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Life and Times of Takabuti in Ancient EgyptInvestigating the Belfast Mummy$
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Rosalie David and Eileen Murphy

Print publication date: 2021

Print ISBN-13: 9781800348585

Published to Liverpool Scholarship Online: January 2022

DOI: 10.3828/liverpool/9781800348585.001.0001

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PRINTED FROM LIVERPOOL SCHOLARSHIP ONLINE (www.liverpool.universitypressscholarship.com). (c) Copyright Liverpool University Press, 2022. All Rights Reserved. An individual user may print out a PDF of a single chapter of a monograph in LSO for personal use.date: 27 June 2022

Mitochondrial DNA of Takabuti

Mitochondrial DNA of Takabuti

(p.52) Mitochondrial DNA of Takabuti
Life and Times of Takabuti in Ancient Egypt

Konstantina Drosou

Liverpool University Press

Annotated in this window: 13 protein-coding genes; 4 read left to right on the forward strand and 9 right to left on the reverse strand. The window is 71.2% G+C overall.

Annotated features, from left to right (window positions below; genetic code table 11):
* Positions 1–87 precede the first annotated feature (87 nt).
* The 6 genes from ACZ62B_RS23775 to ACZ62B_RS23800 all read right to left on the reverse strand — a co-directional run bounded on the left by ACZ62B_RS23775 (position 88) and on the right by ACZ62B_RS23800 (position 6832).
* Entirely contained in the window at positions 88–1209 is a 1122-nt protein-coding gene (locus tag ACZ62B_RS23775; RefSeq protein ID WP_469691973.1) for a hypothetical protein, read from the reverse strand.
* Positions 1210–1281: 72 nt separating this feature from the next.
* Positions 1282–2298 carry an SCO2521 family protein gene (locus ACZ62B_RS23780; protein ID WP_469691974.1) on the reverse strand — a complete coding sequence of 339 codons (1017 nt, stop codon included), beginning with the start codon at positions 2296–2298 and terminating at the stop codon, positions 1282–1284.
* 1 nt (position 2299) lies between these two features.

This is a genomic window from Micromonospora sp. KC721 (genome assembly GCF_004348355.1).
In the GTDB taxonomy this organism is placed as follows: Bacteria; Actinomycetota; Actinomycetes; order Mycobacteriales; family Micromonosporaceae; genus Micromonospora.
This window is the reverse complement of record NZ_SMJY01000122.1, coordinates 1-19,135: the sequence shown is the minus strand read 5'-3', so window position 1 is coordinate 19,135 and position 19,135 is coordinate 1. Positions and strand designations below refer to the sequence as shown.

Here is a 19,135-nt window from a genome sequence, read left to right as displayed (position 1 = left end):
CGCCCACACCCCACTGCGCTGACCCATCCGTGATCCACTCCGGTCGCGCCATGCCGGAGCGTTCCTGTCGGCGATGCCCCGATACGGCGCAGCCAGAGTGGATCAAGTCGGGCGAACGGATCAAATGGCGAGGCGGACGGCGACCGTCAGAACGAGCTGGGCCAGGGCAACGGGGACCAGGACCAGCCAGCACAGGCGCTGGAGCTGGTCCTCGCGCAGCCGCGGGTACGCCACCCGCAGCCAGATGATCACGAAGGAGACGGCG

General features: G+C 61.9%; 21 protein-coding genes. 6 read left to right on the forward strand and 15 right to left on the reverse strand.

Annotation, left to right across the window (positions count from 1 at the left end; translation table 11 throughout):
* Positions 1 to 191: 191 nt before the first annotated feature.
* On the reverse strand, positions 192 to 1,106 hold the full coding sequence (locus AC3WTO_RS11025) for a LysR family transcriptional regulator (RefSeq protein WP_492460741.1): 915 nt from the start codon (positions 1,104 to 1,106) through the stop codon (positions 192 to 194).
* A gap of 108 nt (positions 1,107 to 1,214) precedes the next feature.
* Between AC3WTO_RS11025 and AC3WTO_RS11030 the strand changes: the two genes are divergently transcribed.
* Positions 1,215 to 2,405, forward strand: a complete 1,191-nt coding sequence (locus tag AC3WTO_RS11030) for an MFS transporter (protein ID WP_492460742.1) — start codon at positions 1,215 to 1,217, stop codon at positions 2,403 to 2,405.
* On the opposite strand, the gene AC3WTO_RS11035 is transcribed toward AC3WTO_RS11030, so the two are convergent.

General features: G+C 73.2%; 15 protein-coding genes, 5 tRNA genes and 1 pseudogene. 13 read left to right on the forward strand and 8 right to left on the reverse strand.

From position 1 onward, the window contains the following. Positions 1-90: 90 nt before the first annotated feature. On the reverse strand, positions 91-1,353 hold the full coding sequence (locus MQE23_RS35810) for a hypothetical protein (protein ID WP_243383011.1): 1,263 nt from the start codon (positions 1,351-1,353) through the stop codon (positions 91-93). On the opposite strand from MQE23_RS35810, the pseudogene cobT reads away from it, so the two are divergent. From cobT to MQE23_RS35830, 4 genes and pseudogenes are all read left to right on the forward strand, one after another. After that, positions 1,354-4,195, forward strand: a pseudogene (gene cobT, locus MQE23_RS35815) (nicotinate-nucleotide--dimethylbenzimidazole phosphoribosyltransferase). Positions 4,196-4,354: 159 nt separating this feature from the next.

The period from the development of the Mendelian laws of heredity (1865) and the discovery of deoxyribonucleic acid (DNA) by Friedrich Miescher (1869), to Schrödinger’s characterisation of the chromosome as an aperiodic crystal and the deciphering of the DNA structure and its information-encoding potential (1952), was an era of radical changes in scientific thought. This resulted in revolutionary insights that would forever change our perception of the universe. These paradigm-shifting events in science signalled the transition from classical genetics to molecular genetics, a new reality. Questions such as how genetics can contribute to the understanding of humans and the environment have triggered the creation of numerous cognate disciplines. The analysis of preserved organisms and ancient remains on a molecular level has created the new scientific field of biomolecular archaeology, thereby opening up an entirely new avenue in evolutionary studies. The fundamental principle upon which biomolecular archaeology is based is that any type of biomolecule, such as nucleic acids, lipids, proteins and even carbohydrates, has the potential, under favourable conditions, to leave traces of organic residues, albeit in a heavily degraded state. Ultimately, this field can provide a unique perspective for the molecular analysis and understanding of several aspects of past life, such as adaptation, plant and animal domestication, migratory routes, palaeopa-thology, population genetics and ancestry. That premise has led to a remarkable exploration of ancient DNA (aDNA) with regard to the unique information that it can provide and the breadth of archaeological questions that can be potentially answered. Tissue samples were taken from deep within Takabuti’s body following established protocols to ensure the samples were not contaminated and that minimal damage was caused to her remains (...

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